As businesses adjust to a new operational paradigm in which working from home has become the "new normal," the coronavirus pandemic has posed additional challenges for them to navigate through. Businesses are accelerating their digital transformations, and cybersecurity has emerged as a major source of concern. If cybersecurity concerns are ignored, the consequences for reputation, operations, legality, data protection contract jobs, and compliance could be severe.
COVID-19's impact on digital working and cybersecurity
Because of the coronavirus pandemic, many employees are working from home or even "staying at home." Thus, technology has gained relevance in our personal and professional lives alike. Although technology is in high demand, many companies do not offer a "cyber-safe" remote working environment. Nowadays, most business encounters are conducted over the internet. According to the NCSC (National Cyber Security Center), there were 350 documented cyberattacks (phishing, bogus web sites, direct attacks on businesses, etc.) in April, according to the NCSC (National Cyber Security Center), and according to Swiss national television in June 2020, there were 350 cyberattacks (instead of the usual 100-150). The coronavirus pandemic was blamed for an increase in people working from home since they lack the same level of inherent protection and deterrent measures as those in a workplace.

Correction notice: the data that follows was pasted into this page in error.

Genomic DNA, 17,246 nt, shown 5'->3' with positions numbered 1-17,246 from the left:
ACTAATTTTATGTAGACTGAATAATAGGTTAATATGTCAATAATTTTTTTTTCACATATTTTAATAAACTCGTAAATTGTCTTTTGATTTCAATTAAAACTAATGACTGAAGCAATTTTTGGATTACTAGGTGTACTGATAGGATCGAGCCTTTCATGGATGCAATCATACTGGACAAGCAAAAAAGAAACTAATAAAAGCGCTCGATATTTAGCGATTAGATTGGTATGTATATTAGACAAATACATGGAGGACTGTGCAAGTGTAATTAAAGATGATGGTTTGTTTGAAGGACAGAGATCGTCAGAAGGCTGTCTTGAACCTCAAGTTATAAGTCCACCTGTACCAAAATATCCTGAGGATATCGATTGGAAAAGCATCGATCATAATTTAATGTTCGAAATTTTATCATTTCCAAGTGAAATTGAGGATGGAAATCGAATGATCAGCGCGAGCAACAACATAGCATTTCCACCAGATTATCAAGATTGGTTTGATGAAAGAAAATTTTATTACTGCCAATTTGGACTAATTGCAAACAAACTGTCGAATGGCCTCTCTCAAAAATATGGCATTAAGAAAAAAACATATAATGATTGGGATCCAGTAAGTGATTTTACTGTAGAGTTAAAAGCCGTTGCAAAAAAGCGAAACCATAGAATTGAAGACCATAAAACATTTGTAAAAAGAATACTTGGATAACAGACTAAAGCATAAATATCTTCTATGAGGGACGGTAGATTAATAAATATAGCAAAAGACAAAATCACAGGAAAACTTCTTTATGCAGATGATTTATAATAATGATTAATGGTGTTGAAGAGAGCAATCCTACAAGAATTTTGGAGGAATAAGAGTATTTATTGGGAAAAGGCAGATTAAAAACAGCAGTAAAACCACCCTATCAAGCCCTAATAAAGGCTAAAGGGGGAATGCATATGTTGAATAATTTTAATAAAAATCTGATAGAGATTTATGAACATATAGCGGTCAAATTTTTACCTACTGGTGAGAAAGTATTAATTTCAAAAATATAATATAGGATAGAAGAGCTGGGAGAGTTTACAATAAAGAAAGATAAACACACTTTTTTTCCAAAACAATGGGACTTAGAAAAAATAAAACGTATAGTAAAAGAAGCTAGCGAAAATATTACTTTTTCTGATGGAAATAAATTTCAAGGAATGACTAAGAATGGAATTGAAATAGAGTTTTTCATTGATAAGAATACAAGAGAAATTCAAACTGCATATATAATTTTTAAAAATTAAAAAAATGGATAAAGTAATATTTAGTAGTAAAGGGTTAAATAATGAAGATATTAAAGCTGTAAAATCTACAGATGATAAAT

The case for bolstering cybersecurity
The expansion of remote working needs a greater focus on cybersecurity because of the increased vulnerability to cyber hazard. 47 percent of those who work from home fall victim to a phishing scam, as an example. By leveraging the vulnerability of remote employees and capitalizing on the public's interest in coronavirus-related news, cybercriminals see the epidemic as an opportunity to increase criminal activity (e. g. malicious fake coronavirus related websites).
Several cyberattacks have been launched against video conferencing providers.
The recent wave of attacks on video conferencing services is an example of criminals taking advantage of cybersecurity flaws in remote work environments. More than half a million people were affected by data breaches between February and May 2020, in which personal information (such as names, passwords, and email addresses) of video conferencing service customers was stolen and sold on the dark web. The attack was carried out by a group of hackers using a tool known as "OpenBullet." Hackers also deploy credential stuffing techniques to gain access to employees' login credentials, with the stolen information being sold on to other cybercriminals in the process. One of the consequences will be that businesses that rely heavily on videoconferencing systems will be severely hampered in their operations. Credential stuffing is a sort of cyberattack in which hackers attempt to obtain access to other accounts by using stolen login and password combinations. This is a possibility because it is extremely common for people to use the same username and password for many accounts. In some cases, unwanted and uninvited participants have been detected getting access to virtual meetings and obtaining personally identifiable or sensitive information, which is then sold to a third party or made public in order to tarnish the company's reputation.